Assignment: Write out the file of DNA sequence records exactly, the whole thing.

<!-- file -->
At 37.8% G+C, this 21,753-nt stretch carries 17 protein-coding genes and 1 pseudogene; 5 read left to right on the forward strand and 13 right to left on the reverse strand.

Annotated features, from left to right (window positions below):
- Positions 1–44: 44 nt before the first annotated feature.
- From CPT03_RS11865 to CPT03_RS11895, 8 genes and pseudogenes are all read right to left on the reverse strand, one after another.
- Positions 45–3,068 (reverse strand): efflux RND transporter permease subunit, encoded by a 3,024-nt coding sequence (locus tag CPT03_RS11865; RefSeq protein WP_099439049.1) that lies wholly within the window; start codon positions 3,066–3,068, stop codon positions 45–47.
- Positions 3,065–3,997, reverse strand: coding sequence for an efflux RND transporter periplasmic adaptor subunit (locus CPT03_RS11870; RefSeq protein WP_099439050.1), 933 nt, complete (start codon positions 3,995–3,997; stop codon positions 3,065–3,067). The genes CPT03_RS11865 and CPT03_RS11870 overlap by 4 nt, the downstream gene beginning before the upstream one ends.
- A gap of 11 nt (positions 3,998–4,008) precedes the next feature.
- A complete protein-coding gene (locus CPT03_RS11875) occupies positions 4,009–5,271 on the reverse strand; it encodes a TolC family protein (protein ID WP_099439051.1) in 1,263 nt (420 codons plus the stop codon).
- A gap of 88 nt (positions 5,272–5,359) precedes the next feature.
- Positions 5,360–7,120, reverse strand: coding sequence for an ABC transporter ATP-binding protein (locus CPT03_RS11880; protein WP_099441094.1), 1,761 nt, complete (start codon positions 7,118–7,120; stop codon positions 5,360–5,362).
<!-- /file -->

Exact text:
At 37.8% G+C, this 21,753-nt stretch carries 17 protein-coding genes and 1 pseudogene; 5 read left to right on the forward strand and 13 right to left on the reverse strand.

Annotated features, from left to right (window positions below):
- Positions 1–44: 44 nt before the first annotated feature.
- From CPT03_RS11865 to CPT03_RS11895, 8 genes and pseudogenes are all read right to left on the reverse strand, one after another.
- Positions 45–3,068 (reverse strand): efflux RND transporter permease subunit, encoded by a 3,024-nt coding sequence (locus tag CPT03_RS11865; RefSeq protein WP_099439049.1) that lies wholly within the window; start codon positions 3,066–3,068, stop codon positions 45–47.
- Positions 3,065–3,997, reverse strand: coding sequence for an efflux RND transporter periplasmic adaptor subunit (locus CPT03_RS11870; RefSeq protein WP_099439050.1), 933 nt, complete (start codon positions 3,995–3,997; stop codon positions 3,065–3,067). The genes CPT03_RS11865 and CPT03_RS11870 overlap by 4 nt, the downstream gene beginning before the upstream one ends.
- A gap of 11 nt (positions 3,998–4,008) precedes the next feature.
- A complete protein-coding gene (locus CPT03_RS11875) occupies positions 4,009–5,271 on the reverse strand; it encodes a TolC family protein (protein ID WP_099439051.1) in 1,263 nt (420 codons plus the stop codon).
- A gap of 88 nt (positions 5,272–5,359) precedes the next feature.
- Positions 5,360–7,120, reverse strand: coding sequence for an ABC transporter ATP-binding protein (locus CPT03_RS11880; protein WP_099441094.1), 1,761 nt, complete (start codon positions 7,118–7,120; stop codon positions 5,360–5,362).